Big data is a term that describes an immense volume of diverse data typically analyzed to identify patterns, trends, and associations. However, the term “big data” didn’t start out that way. In 1997, NASA researchers Michael Cox and David Ellsworth described a “big data problem” they were struggling with. Their supercomputers were performing simulations of airflow around aircraft and generating massive volumes of data that couldn’t be processed or visualized effectively. The data were pushing the limits of their computer storage and processing, which was a problem — a big problem. In this context, the term “big data problem” was used more to describe a big problem than big data; NASA was facing a big, data problem, not so much a big-data problem.
A decade later, a McKinsey report entitled “Big data: The next frontier for innovation, competition, and productivity” reinforced the use of the term “big data” in the context of a problem that “leaders in every sector will have to grapple with.” The authors refer to big data as data that exceeds the capability of commonly used hardware and software.
Over time, “big data” has taken on a life and meaning of its own, beyond the context of a problem, to include the potential value of that data, as well. Now, big data poses both big problems and big opportunities.
What Is Big Data?
Many organizations that start big-data projects don’t actually have big data. They may have a lot of data, but volume is just one criterion. These organizations may also mistakenly think that they have a big-data problem, because of the challenges they face in capturing, storing, and processing their data. However, data doesn’t constitute big data unless it meets the following criteria (also known as the four V’s):
- Volume: In the world of big data, volume is no longer measured in megabytes and gigabytes but is now measured in terabytes, petabytes, exabytes, zettabytes, and yottabytes. Imagine the volume of data generated around the world every day by the over six billion smart phone users. Add to that Internet data and machine-generated data from the growing number of devices that comprise the Internet of Things (IoT), along with data from numerous other sources.
- Variety: While an organization’s internal data may be highly structured and predictable, external data is very diverse. Organizations may need a variety of data to perform relevant analytics, including web browsing history, social media posts, weather data, traffic data, data from wearable wireless health monitors, tweets, videos, geolocation data from smart phones, and much more. Figuring out how to procure, store, extract, combine, and analyze diverse data is a huge challenge.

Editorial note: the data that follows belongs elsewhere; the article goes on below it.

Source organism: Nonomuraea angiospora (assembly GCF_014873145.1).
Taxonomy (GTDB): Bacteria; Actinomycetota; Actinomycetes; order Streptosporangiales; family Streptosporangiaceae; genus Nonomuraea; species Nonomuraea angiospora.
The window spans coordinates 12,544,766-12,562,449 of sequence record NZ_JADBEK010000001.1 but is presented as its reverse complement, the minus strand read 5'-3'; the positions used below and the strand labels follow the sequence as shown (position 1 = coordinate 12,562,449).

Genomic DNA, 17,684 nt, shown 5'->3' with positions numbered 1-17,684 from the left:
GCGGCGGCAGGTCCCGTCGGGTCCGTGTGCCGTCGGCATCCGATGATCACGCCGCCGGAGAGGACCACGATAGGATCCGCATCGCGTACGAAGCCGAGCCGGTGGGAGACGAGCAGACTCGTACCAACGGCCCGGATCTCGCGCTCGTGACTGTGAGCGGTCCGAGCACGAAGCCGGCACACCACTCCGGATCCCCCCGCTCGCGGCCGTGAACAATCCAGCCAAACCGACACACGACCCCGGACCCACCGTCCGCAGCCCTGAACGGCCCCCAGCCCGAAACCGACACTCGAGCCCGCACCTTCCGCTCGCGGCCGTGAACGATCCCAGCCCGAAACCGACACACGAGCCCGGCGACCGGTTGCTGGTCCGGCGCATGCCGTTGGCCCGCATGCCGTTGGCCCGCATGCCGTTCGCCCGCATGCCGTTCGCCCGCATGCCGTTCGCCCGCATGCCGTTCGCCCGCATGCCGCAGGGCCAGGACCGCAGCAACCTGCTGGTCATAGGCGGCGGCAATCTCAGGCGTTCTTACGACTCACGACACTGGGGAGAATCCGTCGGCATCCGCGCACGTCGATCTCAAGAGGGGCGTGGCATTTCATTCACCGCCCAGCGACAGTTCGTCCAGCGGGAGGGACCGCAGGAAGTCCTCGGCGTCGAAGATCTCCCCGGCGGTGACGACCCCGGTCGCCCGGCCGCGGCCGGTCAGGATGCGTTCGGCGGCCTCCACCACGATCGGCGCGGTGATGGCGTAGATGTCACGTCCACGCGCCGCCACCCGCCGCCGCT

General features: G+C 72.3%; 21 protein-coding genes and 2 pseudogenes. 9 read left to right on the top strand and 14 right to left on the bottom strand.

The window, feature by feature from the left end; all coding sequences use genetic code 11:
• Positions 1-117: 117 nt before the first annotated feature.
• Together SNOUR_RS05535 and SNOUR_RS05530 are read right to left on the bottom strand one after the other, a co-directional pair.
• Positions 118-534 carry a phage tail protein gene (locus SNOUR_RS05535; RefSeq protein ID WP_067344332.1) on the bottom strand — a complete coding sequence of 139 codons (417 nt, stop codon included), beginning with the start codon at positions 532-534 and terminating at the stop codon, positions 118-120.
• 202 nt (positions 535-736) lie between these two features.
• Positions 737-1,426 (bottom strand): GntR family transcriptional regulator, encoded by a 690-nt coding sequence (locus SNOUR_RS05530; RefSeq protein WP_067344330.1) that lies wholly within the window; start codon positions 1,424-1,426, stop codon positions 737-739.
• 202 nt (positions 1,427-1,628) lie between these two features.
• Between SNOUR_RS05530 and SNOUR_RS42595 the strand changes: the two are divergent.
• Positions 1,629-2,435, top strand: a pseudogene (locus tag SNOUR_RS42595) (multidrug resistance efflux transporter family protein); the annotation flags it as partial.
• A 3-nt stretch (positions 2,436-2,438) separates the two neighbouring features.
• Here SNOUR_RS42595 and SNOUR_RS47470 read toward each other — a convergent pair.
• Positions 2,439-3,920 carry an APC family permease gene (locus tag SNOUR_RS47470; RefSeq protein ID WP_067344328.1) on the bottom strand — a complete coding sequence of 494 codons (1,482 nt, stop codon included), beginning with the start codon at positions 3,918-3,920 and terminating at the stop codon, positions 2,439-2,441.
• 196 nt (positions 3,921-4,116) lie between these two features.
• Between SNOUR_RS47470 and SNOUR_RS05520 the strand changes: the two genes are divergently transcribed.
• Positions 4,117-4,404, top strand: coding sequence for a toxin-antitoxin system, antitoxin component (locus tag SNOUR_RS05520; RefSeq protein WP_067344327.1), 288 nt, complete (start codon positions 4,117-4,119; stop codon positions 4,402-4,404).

- Velocity: The speed at which data is generated and flows through computer systems throughout the world is unprecedented. Organizations now have the ability to capture streaming data and analyze it in near real time to achieve and maintain a competitive edge. You have probably experienced this when searching the web; while you’re searching and browsing the web, organizations are capturing your data, analyzing it, and displaying ads targeted to your perceived interests.
- Veracity: Veracity is a measure of the uncertainty of the data. Because so much of big data comes from outside an organization and may be biased or generated intentionally to promote a certain agenda, big data carries a degree of uncertainty. Organizations must constantly evaluate the veracity of the data they obtain from external sources, so they’re not making decisions based on false or misleading information.
A Real Big Data Problem
An interesting example of a big data problem is the challenge surrounding self-driving cars. To enable a self-driving car to safely navigate from point A to point B without running over pedestrians or crashing into objects, you would need to collect, process, and analyze a heavy stream of diverse data, including audio, video, traffic reports, GPS location data, and more, all flowing into the database in real time and at a high velocity. You would also need to evaluate which data is most reliable; for example, the historical data showing that the left lane is open to traffic, or the live video of a sign telling drivers to merge right. Is that person standing at the corner going to dart out in front of the car or wait for Walk signal? Whether the driver is human or the car is navigated by big data, a split-second decision is often required to prevent a serious accident. A driverless car would have to instantly process the video, audio, and traffic coordinates, and then “decide” what to do. That’s a big data problem.
Solving Big Data Problems
Technology is evolving to solve most big data problems, and the cloud is playing a key role in this process. The cloud offers virtually unlimited storage and compute, so organizations no longer need to bump up against limitations in their on-premises data warehouses. In addition, business intelligence (BI) software is becoming increasingly sophisticated, enabling organizations to extract value from data without requiring a high level of technical expertise from users.
Still, many organizations struggle with data problems, both big and small. Some continue to struggle to meet storage and compute limitations simply because they are reluctant to move their on-premises data warehouses to the cloud. However, most organizations that struggle with data simply don’t know what to do with the data they have and the vast amounts of diverse data that are now readily available. Their problem with data is that they haven’t developed the culture of curiosity and innovation required to put all the data available to good use. In many ways, this shortcoming in organizations poses the real big data problem.